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REBOOT(8)                   System Manager's Manual                  REBOOT(8)

       reboot - UNIX bootstrapping procedures

       /etc/reboot [ -n ] [ -q ]

       UNIX  is started by placing it in memory at location zero and transfer-
       ring to zero.  Since the system is not reenterable, it is necessary  to
       read it in from disk or tape each time it is to be bootstrapped.

       Rebooting  a  running  system.   When a UNIX is running and a reboot is
       desired, shutdown(8) is normally used.  If  there  are  no  users  then
       /etc/reboot  can  be  used.   Reboot causes the disks to be synced, and
       then a multi-user reboot  (as  described  below)  is  initiated.   This
       causes  a  system  to  be booted and an automatic disk check to be per-
       formed.  If all this succeeds without  incident,  the  system  is  then
       brought up for many users.

       Options to reboot are:

       -n     option avoids the sync.  It can be used if a disk or the proces-
              sor is on fire.

       -q     reboots quickly and ungracefully, without shutting down  running
              processes first.

       Power fail and crash recovery.  Normally, the system will reboot itself
       at power-up or after crashes.  Provided the auto-restart is enabled  on
       the  machine  front  panel,  an automatic consistency check of the file
       systems will be performed then and unless this fails  the  system  will
       resume multi-user operations.

       Cold  starts.  These are processor type dependent.  On an 11/780, there
       are two floppy files for each disk  controller,  both  of  which  cause
       boots  from  unit  0 of the root file system of a controller located on
       mba0 or uba0.  One gives a single user shell, while the  other  invokes
       the  multi-user automatic reboot.  Thus these files are HPS and HPM for
       the single and multi-user boot from MASSBUS RP06/RM03/RM05  disks,  UPS
       and  UPM  for  UNIBUS  storage  module controller and disks such as the
       EMULEX SC-21 and AMPEX 9300 pair, or HKS and HKM for RK07 disks.

       Giving the command

              >>>BOOT HPM

       Would boot the system from (e.g.) an RP06 and run the automatic consis-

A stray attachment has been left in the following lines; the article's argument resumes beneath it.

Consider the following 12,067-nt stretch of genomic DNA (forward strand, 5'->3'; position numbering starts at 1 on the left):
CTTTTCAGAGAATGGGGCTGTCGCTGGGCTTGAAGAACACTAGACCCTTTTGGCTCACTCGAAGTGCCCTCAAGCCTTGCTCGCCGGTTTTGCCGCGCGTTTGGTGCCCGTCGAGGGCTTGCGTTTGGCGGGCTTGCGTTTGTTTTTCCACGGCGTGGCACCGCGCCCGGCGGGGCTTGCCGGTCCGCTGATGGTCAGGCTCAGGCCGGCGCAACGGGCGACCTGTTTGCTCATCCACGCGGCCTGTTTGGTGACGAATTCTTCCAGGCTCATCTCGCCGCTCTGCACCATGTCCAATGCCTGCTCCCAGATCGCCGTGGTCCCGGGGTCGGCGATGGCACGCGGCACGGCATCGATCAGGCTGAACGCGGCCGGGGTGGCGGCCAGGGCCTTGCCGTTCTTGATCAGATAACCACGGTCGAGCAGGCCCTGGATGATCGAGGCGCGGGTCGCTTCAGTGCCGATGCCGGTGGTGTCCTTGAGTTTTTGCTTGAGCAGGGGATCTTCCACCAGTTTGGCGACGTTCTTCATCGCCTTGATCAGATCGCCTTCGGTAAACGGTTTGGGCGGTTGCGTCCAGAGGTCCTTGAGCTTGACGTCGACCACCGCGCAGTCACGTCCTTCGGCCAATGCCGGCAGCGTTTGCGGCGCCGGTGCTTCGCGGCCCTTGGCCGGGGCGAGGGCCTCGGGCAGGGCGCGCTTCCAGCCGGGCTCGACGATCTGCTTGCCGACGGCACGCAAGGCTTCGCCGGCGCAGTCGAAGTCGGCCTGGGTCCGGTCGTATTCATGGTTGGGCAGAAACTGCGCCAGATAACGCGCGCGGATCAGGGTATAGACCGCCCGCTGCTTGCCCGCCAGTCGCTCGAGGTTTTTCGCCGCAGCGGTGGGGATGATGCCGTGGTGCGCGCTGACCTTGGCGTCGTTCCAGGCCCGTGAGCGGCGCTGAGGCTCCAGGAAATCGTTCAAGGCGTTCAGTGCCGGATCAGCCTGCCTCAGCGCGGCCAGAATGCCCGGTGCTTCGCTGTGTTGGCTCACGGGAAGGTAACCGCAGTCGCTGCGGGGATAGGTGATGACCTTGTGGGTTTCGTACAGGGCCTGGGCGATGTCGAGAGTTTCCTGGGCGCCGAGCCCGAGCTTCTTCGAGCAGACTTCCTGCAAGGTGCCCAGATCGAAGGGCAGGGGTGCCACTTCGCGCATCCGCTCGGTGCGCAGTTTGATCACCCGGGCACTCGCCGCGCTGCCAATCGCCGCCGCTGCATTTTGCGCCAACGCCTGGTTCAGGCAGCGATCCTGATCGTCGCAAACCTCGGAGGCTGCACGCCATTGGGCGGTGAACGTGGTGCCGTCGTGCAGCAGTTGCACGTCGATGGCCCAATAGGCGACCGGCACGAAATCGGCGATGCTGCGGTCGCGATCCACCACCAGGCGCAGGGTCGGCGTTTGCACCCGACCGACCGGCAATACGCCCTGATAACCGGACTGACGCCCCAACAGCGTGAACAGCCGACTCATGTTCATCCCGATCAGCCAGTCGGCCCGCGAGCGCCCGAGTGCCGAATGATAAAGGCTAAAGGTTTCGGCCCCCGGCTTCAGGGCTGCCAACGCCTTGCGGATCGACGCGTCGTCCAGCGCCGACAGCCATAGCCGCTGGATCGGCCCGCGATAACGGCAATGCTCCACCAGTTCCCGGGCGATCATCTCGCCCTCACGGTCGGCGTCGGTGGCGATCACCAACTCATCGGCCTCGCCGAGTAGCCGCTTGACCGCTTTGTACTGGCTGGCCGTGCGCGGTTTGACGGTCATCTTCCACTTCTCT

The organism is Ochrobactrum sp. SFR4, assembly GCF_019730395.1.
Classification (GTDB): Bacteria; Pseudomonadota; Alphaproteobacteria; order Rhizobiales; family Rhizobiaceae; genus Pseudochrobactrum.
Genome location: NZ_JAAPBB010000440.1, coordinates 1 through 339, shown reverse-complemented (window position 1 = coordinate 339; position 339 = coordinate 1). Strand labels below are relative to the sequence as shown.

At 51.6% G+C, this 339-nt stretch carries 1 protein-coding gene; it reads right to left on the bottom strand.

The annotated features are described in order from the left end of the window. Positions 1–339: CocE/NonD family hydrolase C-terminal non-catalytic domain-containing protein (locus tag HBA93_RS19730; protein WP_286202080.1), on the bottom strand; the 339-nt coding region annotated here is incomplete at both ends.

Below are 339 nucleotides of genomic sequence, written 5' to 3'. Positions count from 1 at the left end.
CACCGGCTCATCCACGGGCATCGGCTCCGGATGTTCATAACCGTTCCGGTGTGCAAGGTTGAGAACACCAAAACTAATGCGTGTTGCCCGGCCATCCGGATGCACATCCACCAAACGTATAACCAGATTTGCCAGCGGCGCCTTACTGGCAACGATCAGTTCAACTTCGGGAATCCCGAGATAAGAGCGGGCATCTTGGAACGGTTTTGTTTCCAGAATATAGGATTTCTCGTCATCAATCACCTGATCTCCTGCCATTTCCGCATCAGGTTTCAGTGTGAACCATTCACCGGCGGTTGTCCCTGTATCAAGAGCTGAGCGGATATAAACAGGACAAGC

tency check as described in fsck(8).  (Note that it may be necessary to
       type control-P to gain the attention of the LSI-11 before  getting  the
       >>> prompt.)  The command

              >>>BOOT ANY

       invokes  a  version  of  the  boot program in a way which allows you to
       specify any system as the system to be booted.  It reads from the  con-
       sole a device specification (see below) followed immediately by a path-

       On an 11/750, the reset button will boot from the  device  selected  by
       the front panel boot device switch.  In systems with RK07's, position B
       normally selects the RK07 for boot.  This  will  boot  multi-user.   To
       boot from RK07 with boot flags you may specify

              >>>B/n DMA0

       where,  giving  a n of 1 causes the boot program to ask for the name of
       the system to be bootstrapped, giving a n of 2 causes the boot  program
       to  come  up  single user, and a n of 3 causes both of these actions to

       The 11/750 boot procedure uses the boot roms to load block 0 off of the
       specified  device.   The /usr/mdec directory contains a number of boot-
       strap programs for the various disks which should be placed  in  a  new
       pack  automatically by newfs(8) when the ``a'' partition file system on
       the pack is created.

       On both processors, the boot program finds the  corresponding  file  on
       the given device, loads that file into memory location zero, and starts
       the program at the entry address specified in the program header (after
       clearing off the high bit of the specified entry address.)  Normal line
       editing characters can be used in specifying the pathname.

       If you have a MASSBUS disk and wish to boot off of a file system  which
       starts  at  cylinder  0  of unit 0, you can type "hp(0,0)vmunix" to the
       boot  prompt;   "up(0,0)vmunix"   would   specify   a   UNIBUS   drive,
       ``hk(0,0)vmunix''  would  specify an RK07 disk drive, ``ra(0,0)vmunix''
       would specify a UDA50 disk drive, and ``rb(0,0)vmunix'' would specify a
       disk on a 730 IDC.

       A device specification has the following form:

              device(unit, minor)

       where  device  is the type of the device to be searched, unit is 8* the
       mba or uba number plus the unit number of the device, and minor is  the
       minor  device  index.  The following list of supported devices may vary
       from installation to installation:
            hp   MASSBUS disk drive
            up   UNIBUS storage module drive
            ht   TE16,TU45,TU77 on MASSBUS
            mt   TU78 on MASSBUS
            hk   RK07 on UNIBUS
            ra   storage module on a UDA50
            rb   storage module on a 730 IDC
            rl   RL02 on UNIBUS
            tm   TM11 emulation tape drives on UNIBUS
            ts   TS11 on UNIBUS
            ut   UNIBUS TU45 emulator

       For tapes, the minor device number gives a file offset.

       In  an  emergency,  the  bootstrap  methods  described  in  the   paper
       ``Installing  and Operating 4.2bsd'' can be used to boot from a distri-
       bution tape.

       /vmunix           system code
       /boot             system bootstrap

       crash(8V), fsck(8), init(8), rc(8), shutdown(8), halt(8), newfs(8)

4th Berkeley Distribution         10 May 1981                        REBOOT(8)